ASL interpreter shortage strains NCOD


David Mesquita


Daryl Tyler, Reporter

The CSUN National Center on Deafness is experiencing difficulties keeping up with the high demand for American Sign Language interpreters for the fall 2022 semester.

CSUN is one of the top five universities for deaf and hard-of-hearing students, according to CollegeXpress. Today, there are over 150 deaf and hard-of-hearing students attending the college. The NCOD is at the core of the school’s DHH community, as it provides students access to services such as interpreters, real-time captioning, note taking, tutoring for classes and academic counseling.

NCOD Director Cathy McLeod has been working to ensure students receive communication services in the classroom. The NCOD has a roster of interpreters currently under employment, but it isn’t enough to keep up with such high demand. At the moment there are 56 interpreters and 25 captioners. This semester 59% of DHH students requested interpreters for their classes.

“We didn’t always have a shortage of interpreters and real-time captioners, but now we do,” McLeod said. “There were over 100 classes where we needed to place interpreters for students. It’s hard to cover them all. We have a roster of in-house interpreters, but it’s too many classes and not enough bodies to pick up the work.”

McLeod mentioned that due to the effects of COVID-19, some interpreters have had to move to other job opportunities in different areas, some have decided to move closer to family, while others simply do not feel comfortable working on campus.

“Due to COVID-19, some interpreters moved and found jobs in different locations, decided to be closer to family and others do not feel comfortable with working on campus,” McLeod said.

The NCOD has enlisted help from interpreters outside of California to help mitigate the effects of the shortage.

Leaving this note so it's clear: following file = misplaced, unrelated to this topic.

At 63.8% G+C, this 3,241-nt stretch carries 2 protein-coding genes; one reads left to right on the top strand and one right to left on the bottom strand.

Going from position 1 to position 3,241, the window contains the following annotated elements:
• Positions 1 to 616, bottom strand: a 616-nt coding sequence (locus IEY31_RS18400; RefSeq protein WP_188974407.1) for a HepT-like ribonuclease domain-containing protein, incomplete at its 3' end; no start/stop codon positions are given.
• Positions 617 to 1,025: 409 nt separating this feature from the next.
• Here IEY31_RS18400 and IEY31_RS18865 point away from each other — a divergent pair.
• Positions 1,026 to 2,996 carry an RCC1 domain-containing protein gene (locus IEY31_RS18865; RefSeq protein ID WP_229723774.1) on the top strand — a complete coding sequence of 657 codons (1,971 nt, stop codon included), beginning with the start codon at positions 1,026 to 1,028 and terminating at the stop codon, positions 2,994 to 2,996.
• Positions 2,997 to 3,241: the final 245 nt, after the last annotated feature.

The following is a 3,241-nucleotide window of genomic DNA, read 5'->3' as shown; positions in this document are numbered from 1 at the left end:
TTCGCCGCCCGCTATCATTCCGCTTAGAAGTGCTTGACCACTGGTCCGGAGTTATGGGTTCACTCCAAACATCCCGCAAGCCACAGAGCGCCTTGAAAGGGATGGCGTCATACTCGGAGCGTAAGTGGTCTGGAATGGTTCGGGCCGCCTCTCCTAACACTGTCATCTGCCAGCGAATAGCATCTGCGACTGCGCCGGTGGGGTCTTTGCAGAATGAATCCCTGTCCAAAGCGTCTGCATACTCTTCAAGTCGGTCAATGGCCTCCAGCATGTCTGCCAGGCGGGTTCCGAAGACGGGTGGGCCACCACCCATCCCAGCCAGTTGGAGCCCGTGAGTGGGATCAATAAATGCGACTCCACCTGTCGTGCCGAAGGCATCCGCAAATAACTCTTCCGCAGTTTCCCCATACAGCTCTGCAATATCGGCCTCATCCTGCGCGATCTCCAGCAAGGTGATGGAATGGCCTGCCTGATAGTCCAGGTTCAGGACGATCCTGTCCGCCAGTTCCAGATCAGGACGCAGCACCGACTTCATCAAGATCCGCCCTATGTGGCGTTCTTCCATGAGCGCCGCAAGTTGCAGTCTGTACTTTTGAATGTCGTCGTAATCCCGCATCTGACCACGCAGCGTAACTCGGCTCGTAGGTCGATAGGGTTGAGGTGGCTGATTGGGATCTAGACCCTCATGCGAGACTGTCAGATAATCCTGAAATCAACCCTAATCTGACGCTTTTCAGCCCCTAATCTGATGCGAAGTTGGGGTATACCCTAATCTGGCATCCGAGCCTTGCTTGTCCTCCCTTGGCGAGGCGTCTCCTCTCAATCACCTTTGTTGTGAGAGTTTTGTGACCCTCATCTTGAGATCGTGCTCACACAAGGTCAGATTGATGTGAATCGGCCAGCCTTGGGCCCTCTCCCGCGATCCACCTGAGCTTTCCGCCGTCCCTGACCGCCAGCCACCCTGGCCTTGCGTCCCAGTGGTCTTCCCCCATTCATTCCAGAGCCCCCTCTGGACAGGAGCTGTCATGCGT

“We have a contract with an agency that has access to interpreters in seven states to help cover classes,” McLeod said.

However, some of these interpreters can only help remotely due to how far they are from CSUN. With many classes returning to in-person learning, not all students have benefited from this service.

Alexis Ong, a deaf transfer student from Fullerton College, has an all in-person class schedule. She has been struggling to adjust to the service that has been provided for her early in the semester.

“In one of my classes I need a laptop with my interpreters there on Zoom while the class is in person,” Ong said. “That is an issue for me. When I arrived in class, [the] Wi-Fi was constantly disconnecting and I missed a lot of information. I never experienced this before. When I register for in-person classes, most of my interpreters are in person.”

There are other options for DHH students. Instead of requesting interpreters, they could apply for real-time captioning on their accommodation services. To apply for accommodation services, DHH students must fill out a request at least one month before the semester starts, which will allow NCOD to find the best accommodation service for them and their classes.

Ashely Lee, a deaf senior majoring in environmental science, has used both an ASL interpreter and a real-time captionist while at CSUN. Over time, she has come to prefer an interpreter for her classes.

“At one point I would prefer a real-time captionist over an interpreter, but I want you to understand that was before I knew ASL,” Lee said. “With captionists, it is hard to work in groups during class. I have to read the tablet, it is difficult for them to move around, it is hard to know which person is talking at times. With an interpreter it is easier to move around and everything is smoother.”

McLeod said that she understands students’ frustration with the shortage, but is asking for patience.

“Our staff is working extremely hard to ensure we assign the best service for your preference and needs,” McLeod said. “It’s been very challenging this semester.”

NCOD academic adviser Matthew Reinig has noticed the NCOD’s progress in handling the shortage since the start of the semester. Reinig said that there were multiple classes still impacted by the shortage.

“We are continuously hiring more people to cover the remaining classes,” Reinig said. “We are down to one class [that needs] interpreting.”